“It’s our job to be a trusted resource for young patients,” said Gerancher. “By establishing that trust early on, patients are more likely to ask routine but important questions about their reproductive health and turn to us in confidence when they’re concerned about their health.”

Adolescents may prefer to keep conversations about contraception within the confidences of the patient-provider relationship. When feasible, this should be respected, but it’s also important that ob-gyns are familiar with their state’s statutes on the rights of minors to consent to health care services.

Following an initial reproductive health visit, ob-gyns should continue to check in with adolescent patients about their contraceptive choices at subsequent visits, assessing for adherence to and satisfaction with chosen methods.

More information is available in Committee Opinion #710, ‘Counseling Adolescents About Contraception.'

 

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Other recommendations issued in the August Obstetrics & Gynecology:

 

Committee Opinion #709, "Commercial Enterprises in Medical Practice"

Monetary reimbursement of physicians in exchange for medical advice and treatment is well established and accepted in medical practice. However, financial pressures and the pervasiveness of entrepreneurial values have led some physicians to widen the scope of activities for which they seek reimbursement. Some of these commercial activities are ethically problematic in the clinical setting. Obstetrician–gynecologists should strive to ensure that commercial enterprises in medical practice do not compromise the patient-focused mission of clinical care. In this Committee Opinion, the American College of Obstetricians and Gynecologists' Committee on Ethics differentiates between commercial activities judged to be generally ethically appropriate for obstetrician–gynecologists and those that are not.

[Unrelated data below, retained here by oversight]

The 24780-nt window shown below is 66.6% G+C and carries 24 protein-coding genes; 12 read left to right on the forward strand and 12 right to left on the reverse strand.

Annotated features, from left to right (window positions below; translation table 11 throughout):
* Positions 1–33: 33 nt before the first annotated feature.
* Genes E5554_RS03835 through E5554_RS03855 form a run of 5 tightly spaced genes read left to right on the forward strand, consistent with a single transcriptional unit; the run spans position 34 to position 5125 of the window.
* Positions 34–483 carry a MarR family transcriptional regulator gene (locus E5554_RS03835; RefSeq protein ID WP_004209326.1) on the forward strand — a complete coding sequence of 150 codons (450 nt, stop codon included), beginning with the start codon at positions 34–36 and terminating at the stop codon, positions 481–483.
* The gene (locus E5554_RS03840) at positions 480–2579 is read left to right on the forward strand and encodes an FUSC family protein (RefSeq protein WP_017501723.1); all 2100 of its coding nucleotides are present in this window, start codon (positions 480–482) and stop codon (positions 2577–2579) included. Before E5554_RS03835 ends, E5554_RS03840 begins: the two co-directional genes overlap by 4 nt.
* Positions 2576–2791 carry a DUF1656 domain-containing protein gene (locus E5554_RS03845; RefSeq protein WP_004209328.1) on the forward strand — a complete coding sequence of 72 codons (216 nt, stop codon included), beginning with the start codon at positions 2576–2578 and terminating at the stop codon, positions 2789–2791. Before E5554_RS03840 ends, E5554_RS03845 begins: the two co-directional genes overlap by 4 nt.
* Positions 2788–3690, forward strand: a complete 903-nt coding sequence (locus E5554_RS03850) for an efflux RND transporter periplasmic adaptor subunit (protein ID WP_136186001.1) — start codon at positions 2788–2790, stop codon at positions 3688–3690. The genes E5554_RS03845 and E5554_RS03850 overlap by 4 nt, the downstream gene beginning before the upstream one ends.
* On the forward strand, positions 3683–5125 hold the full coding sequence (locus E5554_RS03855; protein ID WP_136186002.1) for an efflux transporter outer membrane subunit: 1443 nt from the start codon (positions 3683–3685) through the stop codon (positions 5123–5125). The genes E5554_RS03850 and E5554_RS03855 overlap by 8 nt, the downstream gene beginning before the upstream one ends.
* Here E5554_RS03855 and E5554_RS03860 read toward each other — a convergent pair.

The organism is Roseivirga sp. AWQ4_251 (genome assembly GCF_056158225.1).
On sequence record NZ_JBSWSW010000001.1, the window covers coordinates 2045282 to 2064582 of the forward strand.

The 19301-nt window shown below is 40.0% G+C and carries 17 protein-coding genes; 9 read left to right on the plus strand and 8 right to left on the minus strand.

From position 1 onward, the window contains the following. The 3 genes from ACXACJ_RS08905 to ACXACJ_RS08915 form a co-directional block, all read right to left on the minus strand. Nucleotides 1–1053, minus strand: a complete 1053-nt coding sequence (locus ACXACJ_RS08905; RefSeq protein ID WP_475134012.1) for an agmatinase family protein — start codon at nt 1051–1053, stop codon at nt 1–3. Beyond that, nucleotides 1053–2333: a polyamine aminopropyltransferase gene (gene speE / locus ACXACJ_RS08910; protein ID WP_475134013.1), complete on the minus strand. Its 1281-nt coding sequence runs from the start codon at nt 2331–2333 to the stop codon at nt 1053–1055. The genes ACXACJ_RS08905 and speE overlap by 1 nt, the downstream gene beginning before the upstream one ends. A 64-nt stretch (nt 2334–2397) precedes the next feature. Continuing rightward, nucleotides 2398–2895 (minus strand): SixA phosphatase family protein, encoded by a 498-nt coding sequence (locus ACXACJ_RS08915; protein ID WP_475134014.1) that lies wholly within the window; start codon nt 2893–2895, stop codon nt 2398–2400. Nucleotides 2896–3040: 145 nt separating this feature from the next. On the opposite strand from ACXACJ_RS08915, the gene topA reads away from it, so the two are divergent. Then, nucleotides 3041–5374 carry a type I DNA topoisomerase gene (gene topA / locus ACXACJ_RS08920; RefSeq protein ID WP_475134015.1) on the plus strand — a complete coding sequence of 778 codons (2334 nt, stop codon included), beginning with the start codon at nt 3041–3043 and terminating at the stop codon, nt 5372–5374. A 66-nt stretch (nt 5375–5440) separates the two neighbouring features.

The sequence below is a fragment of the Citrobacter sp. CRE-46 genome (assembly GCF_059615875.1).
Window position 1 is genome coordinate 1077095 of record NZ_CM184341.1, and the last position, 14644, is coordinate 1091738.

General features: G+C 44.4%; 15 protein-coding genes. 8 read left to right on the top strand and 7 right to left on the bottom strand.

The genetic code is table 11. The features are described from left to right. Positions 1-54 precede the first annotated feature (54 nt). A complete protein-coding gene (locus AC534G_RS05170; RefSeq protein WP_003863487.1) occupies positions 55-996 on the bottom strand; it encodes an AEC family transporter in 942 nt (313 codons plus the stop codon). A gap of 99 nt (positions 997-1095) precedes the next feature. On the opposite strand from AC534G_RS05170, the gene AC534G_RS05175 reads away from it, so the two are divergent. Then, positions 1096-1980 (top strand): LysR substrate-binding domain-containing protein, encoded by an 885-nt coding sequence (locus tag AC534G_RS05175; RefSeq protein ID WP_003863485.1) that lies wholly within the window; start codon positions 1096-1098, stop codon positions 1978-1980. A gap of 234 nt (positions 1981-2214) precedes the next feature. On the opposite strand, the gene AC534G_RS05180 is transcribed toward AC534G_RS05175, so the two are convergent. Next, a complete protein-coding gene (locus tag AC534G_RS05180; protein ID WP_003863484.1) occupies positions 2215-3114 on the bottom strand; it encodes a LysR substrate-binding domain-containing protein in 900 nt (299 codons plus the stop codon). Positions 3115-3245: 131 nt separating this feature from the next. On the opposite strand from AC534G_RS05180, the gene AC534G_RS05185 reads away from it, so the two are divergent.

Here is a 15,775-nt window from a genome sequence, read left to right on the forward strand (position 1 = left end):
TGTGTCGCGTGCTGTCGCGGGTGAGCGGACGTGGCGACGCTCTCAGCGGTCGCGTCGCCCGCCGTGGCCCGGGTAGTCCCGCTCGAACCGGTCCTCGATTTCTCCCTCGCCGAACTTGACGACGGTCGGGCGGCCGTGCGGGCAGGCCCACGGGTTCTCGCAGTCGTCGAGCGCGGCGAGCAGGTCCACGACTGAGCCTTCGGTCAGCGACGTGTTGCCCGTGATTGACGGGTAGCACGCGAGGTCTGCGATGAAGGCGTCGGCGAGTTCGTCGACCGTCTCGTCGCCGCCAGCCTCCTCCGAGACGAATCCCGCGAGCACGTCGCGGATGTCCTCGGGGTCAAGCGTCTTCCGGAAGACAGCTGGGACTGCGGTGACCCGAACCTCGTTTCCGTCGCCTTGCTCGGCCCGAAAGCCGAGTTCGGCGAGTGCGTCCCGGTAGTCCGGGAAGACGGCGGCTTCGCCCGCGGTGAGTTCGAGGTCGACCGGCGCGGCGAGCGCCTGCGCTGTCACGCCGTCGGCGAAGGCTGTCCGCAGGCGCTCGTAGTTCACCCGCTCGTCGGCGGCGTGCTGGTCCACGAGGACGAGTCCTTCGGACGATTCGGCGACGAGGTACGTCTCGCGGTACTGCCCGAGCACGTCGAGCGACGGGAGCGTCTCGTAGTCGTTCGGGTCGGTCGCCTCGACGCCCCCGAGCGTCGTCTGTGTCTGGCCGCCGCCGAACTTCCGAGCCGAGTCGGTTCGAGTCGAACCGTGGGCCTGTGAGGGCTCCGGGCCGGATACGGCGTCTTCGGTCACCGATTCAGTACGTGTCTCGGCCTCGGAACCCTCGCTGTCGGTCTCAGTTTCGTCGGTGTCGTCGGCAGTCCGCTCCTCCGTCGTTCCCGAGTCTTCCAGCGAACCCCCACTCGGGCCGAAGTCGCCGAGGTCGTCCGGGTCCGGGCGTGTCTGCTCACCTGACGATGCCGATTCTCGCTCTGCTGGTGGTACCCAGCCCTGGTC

Committee Opinion #711, “Opioid Use and Opioid Use Disorder in Pregnancy”
Opioid use in pregnancy has escalated dramatically in recent years, paralleling the epidemic observed in the general population. To combat the opioid epidemic, all health care providers need to take an active role. Pregnancy provides an important opportunity to identify and treat women with substance use disorders. Substance use disorders affect women across all racial and ethnic groups and all socioeconomic groups, and affect women in rural, urban, and suburban populations. Therefore, it is essential that screening be universal. Screening for substance use should be a part of comprehensive obstetric care and should be done at the first prenatal visit in partnership with the pregnant woman. Patients who use opioids during pregnancy represent a diverse group, and it is important to recognize and differentiate between opioid use in the context of medical care, opioid misuse, and untreated opioid use disorder. Multidisciplinary long-term follow-up should include medical, developmental, and social support. Infants born to women who used opioids during pregnancy should be monitored for neonatal abstinence syndrome by a pediatric care provider. Early universal screening, brief intervention (such as engaging a patient in a short conversation, providing feedback and advice), and referral for treatment of pregnant women with opioid use and opioid use disorder improve maternal and infant outcomes. In general, a coordinated multidisciplinary approach without criminal sanctions has the best chance of helping infants and families.